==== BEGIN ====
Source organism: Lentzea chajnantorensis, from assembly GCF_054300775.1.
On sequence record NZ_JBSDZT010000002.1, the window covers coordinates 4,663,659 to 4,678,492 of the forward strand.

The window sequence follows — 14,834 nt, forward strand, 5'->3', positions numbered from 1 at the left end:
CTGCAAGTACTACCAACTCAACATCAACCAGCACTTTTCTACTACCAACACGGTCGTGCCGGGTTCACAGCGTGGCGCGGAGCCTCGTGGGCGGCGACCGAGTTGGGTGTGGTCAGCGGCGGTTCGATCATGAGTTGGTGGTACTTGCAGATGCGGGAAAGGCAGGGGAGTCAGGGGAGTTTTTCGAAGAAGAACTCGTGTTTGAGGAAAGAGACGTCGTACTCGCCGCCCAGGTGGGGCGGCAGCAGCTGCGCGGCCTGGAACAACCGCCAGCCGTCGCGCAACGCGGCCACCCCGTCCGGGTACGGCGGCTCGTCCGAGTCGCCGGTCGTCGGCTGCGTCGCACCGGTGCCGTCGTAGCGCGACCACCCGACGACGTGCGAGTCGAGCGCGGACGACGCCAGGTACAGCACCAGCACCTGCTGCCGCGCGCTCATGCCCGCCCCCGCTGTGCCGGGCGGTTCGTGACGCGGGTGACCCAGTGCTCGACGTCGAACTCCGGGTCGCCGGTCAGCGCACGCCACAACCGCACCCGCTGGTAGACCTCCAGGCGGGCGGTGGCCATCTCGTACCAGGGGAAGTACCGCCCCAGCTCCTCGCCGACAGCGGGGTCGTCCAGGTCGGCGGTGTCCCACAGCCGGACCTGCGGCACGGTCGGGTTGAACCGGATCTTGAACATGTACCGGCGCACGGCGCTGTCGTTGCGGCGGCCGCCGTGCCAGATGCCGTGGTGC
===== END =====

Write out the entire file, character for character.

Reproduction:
Source organism: Lentzea chajnantorensis, from assembly GCF_054300775.1.
On sequence record NZ_JBSDZT010000002.1, the window covers coordinates 4,663,659 to 4,678,492 of the forward strand.

The window sequence follows — 14,834 nt, forward strand, 5'->3', positions numbered from 1 at the left end:
CTGCAAGTACTACCAACTCAACATCAACCAGCACTTTTCTACTACCAACACGGTCGTGCCGGGTTCACAGCGTGGCGCGGAGCCTCGTGGGCGGCGACCGAGTTGGGTGTGGTCAGCGGCGGTTCGATCATGAGTTGGTGGTACTTGCAGATGCGGGAAAGGCAGGGGAGTCAGGGGAGTTTTTCGAAGAAGAACTCGTGTTTGAGGAAAGAGACGTCGTACTCGCCGCCCAGGTGGGGCGGCAGCAGCTGCGCGGCCTGGAACAACCGCCAGCCGTCGCGCAACGCGGCCACCCCGTCCGGGTACGGCGGCTCGTCCGAGTCGCCGGTCGTCGGCTGCGTCGCACCGGTGCCGTCGTAGCGCGACCACCCGACGACGTGCGAGTCGAGCGCGGACGACGCCAGGTACAGCACCAGCACCTGCTGCCGCGCGCTCATGCCCGCCCCCGCTGTGCCGGGCGGTTCGTGACGCGGGTGACCCAGTGCTCGACGTCGAACTCCGGGTCGCCGGTCAGCGCACGCCACAACCGCACCCGCTGGTAGACCTCCAGGCGGGCGGTGGCCATCTCGTACCAGGGGAAGTACCGCCCCAGCTCCTCGCCGACAGCGGGGTCGTCCAGGTCGGCGGTGTCCCACAGCCGGACCTGCGGCACGGTCGGGTTGAACCGGATCTTGAACATGTACCGGCGCACGGCGCTGTCGTTGCGGCGGCCGCCGTGCCAGATGCCGTGGTGC